National Trust Mountains/Plains Office to Green 125-Year-Old School

Posted on: August 24th, 2010 by National Trust for Historic Preservation

Written by Jim Lindberg 

From Left to Right: Ed Nichols, President of History Colorado; Barb Pahl, National Trust Mountains/Plains Regional Director; Stephanie Meeks, National Trust President; John Hickenlooper, Mayor of Denver; and Steve Turner, Director of the State Historical Fund

Last week, National Trust for Historic Preservation President Stephanie Meeks announced that the National Trust will accept the donation of an 1885 school building in Denver’s historic Capitol Hill neighborhood. The Emerson School, a designated Denver landmark also known as the Frank B. McGlone Center, will become the new headquarters for the National Trust's Mountains/Plains Office and two of our preservation partners in Colorado: Historic Denver, Inc. and Colorado Preservation, Inc.  

Over the coming months, the Mountains/Plains Office will undertake a $2.3 million rehabilitation of the school, with a particular focus on making the building a model for how older structures can meet – or exceed – the highest standards for energy efficiency and environmental design. It will also be a model for environmental stewardship of National Trust-owned properties.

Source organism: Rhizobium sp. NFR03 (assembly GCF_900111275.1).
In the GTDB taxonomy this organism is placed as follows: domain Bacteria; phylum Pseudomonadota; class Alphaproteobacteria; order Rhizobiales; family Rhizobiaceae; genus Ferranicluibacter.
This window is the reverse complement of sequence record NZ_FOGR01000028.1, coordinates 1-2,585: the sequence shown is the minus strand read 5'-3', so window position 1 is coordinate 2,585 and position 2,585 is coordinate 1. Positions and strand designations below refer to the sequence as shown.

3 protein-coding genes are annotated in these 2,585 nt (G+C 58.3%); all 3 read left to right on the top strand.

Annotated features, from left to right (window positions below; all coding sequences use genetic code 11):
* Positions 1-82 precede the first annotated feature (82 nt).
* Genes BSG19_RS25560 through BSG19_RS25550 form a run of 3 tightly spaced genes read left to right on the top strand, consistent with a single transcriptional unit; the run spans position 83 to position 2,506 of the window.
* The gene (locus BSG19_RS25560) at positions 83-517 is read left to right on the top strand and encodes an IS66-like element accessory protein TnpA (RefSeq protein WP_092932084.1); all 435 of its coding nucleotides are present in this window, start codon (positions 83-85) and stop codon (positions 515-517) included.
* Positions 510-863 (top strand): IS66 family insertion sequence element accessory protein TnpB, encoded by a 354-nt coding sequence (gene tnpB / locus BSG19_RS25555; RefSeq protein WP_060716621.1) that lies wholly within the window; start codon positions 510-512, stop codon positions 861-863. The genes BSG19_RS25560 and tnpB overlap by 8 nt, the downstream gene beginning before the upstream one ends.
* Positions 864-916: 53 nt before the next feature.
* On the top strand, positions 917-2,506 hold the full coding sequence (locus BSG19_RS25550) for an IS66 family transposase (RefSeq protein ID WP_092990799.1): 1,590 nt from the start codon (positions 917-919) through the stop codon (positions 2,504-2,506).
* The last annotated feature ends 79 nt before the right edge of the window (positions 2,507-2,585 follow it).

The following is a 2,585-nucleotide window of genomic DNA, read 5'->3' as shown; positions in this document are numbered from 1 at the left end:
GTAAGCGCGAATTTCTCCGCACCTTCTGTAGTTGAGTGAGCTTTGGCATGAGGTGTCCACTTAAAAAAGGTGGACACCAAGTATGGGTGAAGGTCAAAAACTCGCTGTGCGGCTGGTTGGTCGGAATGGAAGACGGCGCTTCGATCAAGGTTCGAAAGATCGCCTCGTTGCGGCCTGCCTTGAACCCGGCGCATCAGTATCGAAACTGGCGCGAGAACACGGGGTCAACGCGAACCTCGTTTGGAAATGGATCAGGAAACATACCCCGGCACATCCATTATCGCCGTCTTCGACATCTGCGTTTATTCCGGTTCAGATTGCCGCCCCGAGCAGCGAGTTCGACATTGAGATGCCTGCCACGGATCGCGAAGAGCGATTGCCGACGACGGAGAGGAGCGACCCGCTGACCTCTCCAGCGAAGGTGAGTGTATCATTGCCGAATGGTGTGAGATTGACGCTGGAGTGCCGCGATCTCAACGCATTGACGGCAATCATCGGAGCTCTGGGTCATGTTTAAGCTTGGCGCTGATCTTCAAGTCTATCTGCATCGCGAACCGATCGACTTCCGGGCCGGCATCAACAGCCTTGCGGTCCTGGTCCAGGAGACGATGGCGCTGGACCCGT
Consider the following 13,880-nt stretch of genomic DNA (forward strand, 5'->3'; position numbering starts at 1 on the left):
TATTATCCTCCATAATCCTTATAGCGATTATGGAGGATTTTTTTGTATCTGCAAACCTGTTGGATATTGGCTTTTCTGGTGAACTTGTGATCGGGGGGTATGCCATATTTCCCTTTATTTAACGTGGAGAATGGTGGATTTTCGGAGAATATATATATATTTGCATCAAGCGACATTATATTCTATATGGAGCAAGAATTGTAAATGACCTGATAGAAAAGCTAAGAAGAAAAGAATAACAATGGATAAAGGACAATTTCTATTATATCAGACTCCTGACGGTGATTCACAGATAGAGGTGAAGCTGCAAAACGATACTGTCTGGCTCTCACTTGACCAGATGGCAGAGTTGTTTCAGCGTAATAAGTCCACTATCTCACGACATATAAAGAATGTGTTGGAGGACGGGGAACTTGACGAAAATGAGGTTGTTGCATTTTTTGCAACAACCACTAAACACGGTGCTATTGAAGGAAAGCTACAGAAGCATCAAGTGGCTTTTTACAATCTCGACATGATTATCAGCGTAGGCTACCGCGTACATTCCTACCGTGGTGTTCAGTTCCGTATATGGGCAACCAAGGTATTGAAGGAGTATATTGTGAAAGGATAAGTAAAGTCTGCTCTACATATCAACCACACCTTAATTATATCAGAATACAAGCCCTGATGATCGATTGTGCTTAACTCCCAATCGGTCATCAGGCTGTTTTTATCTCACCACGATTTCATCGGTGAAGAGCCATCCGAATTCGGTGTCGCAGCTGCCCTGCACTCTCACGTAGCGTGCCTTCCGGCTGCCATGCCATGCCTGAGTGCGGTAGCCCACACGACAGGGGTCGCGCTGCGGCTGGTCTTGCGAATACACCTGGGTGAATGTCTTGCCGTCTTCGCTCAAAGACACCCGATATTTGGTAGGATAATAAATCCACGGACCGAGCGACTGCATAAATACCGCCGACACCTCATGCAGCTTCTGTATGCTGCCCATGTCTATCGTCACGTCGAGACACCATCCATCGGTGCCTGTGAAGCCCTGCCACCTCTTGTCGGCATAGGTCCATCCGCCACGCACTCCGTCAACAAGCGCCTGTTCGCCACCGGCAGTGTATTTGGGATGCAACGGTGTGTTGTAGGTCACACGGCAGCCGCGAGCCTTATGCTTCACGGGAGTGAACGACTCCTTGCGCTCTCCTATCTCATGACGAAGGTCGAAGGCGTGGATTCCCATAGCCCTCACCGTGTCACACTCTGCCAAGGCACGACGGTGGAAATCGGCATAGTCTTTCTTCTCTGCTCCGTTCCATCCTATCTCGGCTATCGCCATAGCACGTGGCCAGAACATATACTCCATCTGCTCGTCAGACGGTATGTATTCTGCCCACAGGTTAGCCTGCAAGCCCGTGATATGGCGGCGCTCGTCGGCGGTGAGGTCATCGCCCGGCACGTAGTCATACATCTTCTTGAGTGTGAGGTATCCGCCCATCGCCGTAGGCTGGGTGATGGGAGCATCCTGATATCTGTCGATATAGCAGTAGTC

Stephanie Meeks shared this vision at a press conference held last Thursday, August 19, at the school. Regional Director Barb Pahl joined Stephanie to make the announcement, along with Denver Mayor (and Democratic gubernatorial nominee) John Hickenlooper, State Representative Pat Steadman, Denver Councilwoman Jeanne Robb, History Colorado President Ed Nichols, and State Historical Fund Director Steve Turner. 

From a stage in the second floor lecture hall at the Emerson School, Stephanie thanked the board of directors of Capitol Hill Senior Resources, Inc. for their generous donation of the school to the National Trust. In addition, she announced that a former Capitol Hill Senior Resources board member, Joan Garrett, donated a $1.5 million endowment to the National Trust to provide for the long-term maintenance of the school. 

The press conference concluded with a big boost for the rehabilitation plan, when History Colorado President Ed Nichols presented Stephanie and the National Trust with a certificate announcing a $500,000 grant to the project from the State Historical Fund. This was one of just two grants awarded to Colorado projects through a special State Historical Fund initiative to demonstrate the connections between historic preservation and sustainability. 

Please stay tuned to for additional information about the Emerson School and its upcoming green rehabilitation. Also, click here to learn more about the National Trust’s efforts to retain community-centered schools. 

Jim Lindberg is the director of preservation initiatives for the National Trust's Mountains/Plains Office.

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